Her carefully choreographed life changed dramatically when the pandemic saw her three grown-up children, daughters Sagari (29) and Maya (22), and son Rohan (27), return home from their studies abroad.
In the initial stages of lockdown the boyfriends and girlfriend of her children also moved into the family home for several weeks. This meant six extra adults in the house with Cauvery, her husband Prakash, a vascular surgeon, and her mother Bollu, who came to live with the family from India three years ago.
With all three of her children studying abroad - Sagari and Rohan are in Budapest studying medicine and veterinary medicine respectively, while Maya is in Poland studying medicine, Cauvery had carved out a brand new routine.
"Life was brilliant. It was fantastic. I knew they were off doing what they wanted. For years, except for a few weeks in the summer when the children came home, we didn't have that feeling that our house was like a railway station," she says.
"You used to never know from one day to the next day whether each would have friends over for dinner. Or you'd have made a meal and they'd have all gone off," says Cauvery.
An empty house meant she was able to devote herself to her writing. She had just finished her latest novel The Tainted and was preparing for its launch and to go on the festival circuit to promote it when lockdown happened.
Instead, her book, which has been named as one of the top summer reads by the Irish Book Awards, was launched at home with all her family around her, raising a glass and toasting their mum.
The fact her children were preparing for exams in the early stages of lockdown made a big difference to how everyone got on, she believes.
"We've lived in this house for the last 12 years. There's one 'good room' as we call it, which is only used at Christmas time. After all those years, the room got used. It became a study. They weren't going through the house driving us bananas because they were studying during lockdown," she says.
The positives of having her children home meant they all got an opportunity to meet and get to know their partners. "I can't think of that ever happening again. If one of them gets married, we might congregate like this again, but this has been quite a unique situation," she says.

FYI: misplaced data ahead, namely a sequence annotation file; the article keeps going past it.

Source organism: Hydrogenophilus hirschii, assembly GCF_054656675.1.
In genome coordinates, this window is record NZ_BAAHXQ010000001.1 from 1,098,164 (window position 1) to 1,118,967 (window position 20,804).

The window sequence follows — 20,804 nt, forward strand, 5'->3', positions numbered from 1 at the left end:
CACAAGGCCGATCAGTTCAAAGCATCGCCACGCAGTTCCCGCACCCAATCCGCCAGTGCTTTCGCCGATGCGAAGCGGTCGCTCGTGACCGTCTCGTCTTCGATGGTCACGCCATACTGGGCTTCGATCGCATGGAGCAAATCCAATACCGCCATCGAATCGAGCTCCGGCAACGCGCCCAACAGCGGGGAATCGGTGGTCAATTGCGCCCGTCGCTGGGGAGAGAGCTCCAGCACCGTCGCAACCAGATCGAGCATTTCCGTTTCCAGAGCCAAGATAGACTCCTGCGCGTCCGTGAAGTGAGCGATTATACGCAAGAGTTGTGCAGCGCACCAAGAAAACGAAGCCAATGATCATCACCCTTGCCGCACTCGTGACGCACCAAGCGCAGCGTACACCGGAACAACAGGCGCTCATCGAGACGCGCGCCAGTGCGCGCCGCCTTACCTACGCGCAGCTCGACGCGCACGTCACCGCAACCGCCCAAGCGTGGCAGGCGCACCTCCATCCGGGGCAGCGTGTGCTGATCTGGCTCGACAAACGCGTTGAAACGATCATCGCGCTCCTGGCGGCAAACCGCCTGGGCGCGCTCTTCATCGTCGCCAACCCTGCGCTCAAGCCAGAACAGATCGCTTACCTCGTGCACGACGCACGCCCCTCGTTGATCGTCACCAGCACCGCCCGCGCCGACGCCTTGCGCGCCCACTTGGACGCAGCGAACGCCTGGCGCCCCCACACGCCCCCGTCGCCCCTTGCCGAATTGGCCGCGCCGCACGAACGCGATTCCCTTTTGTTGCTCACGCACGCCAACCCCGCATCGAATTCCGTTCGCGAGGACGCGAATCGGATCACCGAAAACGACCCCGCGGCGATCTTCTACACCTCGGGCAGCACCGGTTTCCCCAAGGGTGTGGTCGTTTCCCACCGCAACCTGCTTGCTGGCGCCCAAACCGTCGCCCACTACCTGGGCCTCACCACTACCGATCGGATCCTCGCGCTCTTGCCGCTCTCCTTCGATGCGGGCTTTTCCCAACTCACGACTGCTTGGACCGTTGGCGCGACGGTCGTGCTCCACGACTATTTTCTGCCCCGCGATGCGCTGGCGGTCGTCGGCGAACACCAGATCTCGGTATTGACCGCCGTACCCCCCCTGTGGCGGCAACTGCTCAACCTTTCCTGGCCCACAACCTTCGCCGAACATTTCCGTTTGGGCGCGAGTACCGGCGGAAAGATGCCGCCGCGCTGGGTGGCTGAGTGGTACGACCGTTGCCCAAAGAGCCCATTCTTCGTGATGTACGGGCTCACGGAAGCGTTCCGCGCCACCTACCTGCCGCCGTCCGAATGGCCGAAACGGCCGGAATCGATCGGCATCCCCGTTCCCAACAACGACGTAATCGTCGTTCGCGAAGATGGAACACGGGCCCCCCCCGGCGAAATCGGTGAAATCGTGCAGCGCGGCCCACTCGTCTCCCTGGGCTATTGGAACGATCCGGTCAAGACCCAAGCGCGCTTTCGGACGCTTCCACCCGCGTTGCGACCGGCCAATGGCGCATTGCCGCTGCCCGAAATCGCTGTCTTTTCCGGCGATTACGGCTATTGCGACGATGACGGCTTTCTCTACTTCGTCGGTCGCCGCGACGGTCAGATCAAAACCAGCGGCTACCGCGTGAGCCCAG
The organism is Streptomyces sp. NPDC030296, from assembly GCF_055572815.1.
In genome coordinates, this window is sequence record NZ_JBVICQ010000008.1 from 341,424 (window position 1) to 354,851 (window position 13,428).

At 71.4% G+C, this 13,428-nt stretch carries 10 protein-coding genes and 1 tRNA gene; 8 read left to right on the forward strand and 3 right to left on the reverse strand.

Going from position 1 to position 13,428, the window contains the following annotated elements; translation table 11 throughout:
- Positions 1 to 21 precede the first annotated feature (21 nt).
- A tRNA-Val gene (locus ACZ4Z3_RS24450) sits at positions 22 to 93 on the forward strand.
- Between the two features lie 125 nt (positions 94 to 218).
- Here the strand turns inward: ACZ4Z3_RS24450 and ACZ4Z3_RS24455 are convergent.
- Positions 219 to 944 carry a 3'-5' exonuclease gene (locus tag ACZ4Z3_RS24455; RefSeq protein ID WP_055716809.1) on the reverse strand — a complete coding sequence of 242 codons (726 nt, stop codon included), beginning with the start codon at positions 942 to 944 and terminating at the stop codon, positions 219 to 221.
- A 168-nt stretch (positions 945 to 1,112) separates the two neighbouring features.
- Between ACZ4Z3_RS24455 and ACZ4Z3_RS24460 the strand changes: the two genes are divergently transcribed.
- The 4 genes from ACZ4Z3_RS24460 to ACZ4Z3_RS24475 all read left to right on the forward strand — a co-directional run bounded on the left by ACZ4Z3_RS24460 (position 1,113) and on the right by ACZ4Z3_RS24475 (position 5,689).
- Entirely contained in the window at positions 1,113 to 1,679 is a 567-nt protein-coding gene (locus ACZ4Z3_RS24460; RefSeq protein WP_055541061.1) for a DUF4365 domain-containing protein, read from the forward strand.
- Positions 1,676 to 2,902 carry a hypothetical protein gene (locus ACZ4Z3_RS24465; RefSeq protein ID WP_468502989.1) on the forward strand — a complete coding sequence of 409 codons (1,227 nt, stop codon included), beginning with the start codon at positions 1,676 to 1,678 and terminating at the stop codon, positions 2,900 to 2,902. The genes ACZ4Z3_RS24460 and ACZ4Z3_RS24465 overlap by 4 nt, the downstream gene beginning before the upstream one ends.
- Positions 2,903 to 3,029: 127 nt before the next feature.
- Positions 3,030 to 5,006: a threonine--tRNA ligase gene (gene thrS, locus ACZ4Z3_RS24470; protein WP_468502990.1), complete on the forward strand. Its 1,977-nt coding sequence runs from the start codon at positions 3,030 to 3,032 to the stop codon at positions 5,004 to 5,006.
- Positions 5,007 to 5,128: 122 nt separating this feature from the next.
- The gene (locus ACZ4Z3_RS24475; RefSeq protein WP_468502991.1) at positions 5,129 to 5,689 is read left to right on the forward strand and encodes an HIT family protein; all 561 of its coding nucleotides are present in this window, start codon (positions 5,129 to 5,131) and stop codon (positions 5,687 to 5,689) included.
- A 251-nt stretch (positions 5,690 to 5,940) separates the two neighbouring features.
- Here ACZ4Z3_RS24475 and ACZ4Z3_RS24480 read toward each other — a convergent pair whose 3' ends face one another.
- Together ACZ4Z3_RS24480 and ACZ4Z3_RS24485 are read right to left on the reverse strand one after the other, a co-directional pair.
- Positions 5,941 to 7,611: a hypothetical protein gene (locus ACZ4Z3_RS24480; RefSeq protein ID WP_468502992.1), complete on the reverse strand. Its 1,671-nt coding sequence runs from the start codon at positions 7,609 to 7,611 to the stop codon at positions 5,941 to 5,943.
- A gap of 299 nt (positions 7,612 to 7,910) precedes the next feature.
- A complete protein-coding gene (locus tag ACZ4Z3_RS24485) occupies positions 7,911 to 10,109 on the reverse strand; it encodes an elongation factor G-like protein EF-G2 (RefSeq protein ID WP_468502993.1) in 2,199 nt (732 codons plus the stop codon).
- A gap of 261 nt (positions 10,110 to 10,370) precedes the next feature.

Watching them at the dinner table chatting with their father or cooking with her own mother was a privilege that she would have been denied had they not been home for an extended period of time.
"It was nice for my mother to spend time with her grandchildren. I don't want to sound all Pollyanna, but that was lovely. I can be a bit obsessive-compulsive about tidying. But I made up my mind to turn a blind eye to what comes with so many people being in the house. In a way, that was a lesson for me - let go a bit," says Cauvery.
However, she is looking forward to a sense of order being restored once the house empties again. "Because they're young adults and not teenagers, you can't knock on their door and tell them to tidy up. The relationship changes and you have to hold your tongue a little bit."
And she will very much welcome getting her writing routine back on track. "If something is out of order or not properly arranged, I'm always looking for an excuse to procrastinate. Because we were all eating late and enjoying the food together, my writing did fall by the wayside," she says.
When September comes, the plan is for her children to fly the nest once more.
"Who knows what will happen then? We've made the best of it. In a way, it's prepared us for what it might be like if they can't afford to buy houses and they have to come back and live with us.
"It's given them a taste of what will happen if they don't save money. I think they realise if they haven't got their act together, they're going to have to put up with their mum and dad," she says.